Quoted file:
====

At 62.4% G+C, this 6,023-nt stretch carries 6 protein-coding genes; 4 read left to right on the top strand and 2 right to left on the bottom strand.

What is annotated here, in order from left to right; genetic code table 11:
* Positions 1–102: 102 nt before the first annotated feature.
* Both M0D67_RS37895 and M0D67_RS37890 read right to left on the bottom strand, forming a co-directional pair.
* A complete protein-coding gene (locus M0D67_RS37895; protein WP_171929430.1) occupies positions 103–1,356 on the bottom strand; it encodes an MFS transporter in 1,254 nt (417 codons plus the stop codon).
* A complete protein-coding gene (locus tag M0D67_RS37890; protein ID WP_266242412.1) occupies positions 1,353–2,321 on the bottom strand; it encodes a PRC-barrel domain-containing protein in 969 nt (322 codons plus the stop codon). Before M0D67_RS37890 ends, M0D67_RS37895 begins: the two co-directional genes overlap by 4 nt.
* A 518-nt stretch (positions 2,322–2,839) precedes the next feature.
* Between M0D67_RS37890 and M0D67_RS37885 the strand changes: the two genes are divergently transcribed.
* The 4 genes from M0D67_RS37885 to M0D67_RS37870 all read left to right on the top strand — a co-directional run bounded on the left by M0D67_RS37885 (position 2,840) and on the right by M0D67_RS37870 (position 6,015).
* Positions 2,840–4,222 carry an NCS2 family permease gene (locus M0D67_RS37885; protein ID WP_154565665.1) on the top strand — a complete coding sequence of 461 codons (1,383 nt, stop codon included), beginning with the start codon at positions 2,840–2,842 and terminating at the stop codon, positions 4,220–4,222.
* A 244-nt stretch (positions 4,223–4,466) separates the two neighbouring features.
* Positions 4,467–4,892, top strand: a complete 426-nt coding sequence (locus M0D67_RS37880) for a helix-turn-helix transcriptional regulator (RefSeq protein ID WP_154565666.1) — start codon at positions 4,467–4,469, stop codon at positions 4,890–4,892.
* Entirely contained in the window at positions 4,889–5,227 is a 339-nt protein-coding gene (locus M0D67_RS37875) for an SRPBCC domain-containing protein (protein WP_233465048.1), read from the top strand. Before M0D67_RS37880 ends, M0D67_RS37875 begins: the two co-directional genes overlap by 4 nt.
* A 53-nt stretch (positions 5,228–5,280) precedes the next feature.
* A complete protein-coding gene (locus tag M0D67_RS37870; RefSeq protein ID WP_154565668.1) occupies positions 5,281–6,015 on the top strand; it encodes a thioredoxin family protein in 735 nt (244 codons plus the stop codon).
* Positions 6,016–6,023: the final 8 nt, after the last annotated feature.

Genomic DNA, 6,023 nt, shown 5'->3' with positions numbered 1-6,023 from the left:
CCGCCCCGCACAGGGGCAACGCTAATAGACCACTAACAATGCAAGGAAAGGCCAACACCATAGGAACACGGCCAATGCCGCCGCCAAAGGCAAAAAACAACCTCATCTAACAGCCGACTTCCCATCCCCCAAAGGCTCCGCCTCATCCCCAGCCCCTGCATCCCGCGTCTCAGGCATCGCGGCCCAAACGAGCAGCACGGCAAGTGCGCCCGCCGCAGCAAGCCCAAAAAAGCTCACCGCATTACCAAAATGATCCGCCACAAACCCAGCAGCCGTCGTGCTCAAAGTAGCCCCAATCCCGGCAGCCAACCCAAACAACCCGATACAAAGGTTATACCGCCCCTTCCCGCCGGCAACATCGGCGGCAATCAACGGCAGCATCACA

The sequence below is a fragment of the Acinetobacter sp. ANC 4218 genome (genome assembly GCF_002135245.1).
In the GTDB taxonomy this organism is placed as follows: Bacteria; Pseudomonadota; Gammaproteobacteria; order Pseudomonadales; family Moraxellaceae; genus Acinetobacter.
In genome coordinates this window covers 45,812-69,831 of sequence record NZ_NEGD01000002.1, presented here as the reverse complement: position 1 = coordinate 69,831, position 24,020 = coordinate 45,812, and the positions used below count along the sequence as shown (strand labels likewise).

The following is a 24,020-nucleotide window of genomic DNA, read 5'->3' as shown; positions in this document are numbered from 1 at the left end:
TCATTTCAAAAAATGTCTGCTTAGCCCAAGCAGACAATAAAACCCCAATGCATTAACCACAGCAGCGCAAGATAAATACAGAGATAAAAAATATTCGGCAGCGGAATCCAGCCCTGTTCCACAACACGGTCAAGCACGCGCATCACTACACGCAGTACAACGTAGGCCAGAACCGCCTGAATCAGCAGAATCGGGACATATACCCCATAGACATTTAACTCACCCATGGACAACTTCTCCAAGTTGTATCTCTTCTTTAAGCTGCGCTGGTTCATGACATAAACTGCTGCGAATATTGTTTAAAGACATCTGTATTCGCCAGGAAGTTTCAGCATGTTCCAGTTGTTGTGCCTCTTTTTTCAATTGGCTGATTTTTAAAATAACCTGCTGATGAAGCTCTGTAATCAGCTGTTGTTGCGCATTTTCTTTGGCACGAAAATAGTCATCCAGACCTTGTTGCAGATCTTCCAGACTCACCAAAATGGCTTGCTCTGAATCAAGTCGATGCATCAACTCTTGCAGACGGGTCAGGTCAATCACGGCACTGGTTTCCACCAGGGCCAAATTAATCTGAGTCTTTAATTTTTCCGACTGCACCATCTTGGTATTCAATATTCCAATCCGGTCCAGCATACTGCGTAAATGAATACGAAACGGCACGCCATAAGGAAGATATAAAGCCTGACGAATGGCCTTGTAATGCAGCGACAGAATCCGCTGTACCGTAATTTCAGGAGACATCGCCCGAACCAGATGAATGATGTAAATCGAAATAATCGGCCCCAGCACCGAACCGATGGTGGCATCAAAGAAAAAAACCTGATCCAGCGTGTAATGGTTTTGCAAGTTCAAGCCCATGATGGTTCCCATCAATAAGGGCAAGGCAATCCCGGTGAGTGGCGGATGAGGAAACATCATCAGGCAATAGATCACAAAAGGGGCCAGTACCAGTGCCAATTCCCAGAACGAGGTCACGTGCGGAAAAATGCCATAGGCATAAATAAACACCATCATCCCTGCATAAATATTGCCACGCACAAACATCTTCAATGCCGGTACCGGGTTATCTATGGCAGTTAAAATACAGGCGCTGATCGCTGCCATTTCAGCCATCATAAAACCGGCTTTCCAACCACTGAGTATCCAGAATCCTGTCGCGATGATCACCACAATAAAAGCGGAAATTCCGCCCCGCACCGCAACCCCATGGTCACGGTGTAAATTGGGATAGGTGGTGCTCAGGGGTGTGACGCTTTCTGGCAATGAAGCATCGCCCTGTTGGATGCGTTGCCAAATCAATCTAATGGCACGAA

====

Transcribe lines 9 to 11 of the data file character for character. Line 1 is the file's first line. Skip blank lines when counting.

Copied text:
* The 4 genes from M0D67_RS37885 to M0D67_RS37870 all read left to right on the top strand — a co-directional run bounded on the left by M0D67_RS37885 (position 2,840) and on the right by M0D67_RS37870 (position 6,015).
* Positions 2,840–4,222 carry an NCS2 family permease gene (locus M0D67_RS37885; protein ID WP_154565665.1) on the top strand — a complete coding sequence of 461 codons (1,383 nt, stop codon included), beginning with the start codon at positions 2,840–2,842 and terminating at the stop codon, positions 4,220–4,222.
* A 244-nt stretch (positions 4,223–4,466) separates the two neighbouring features.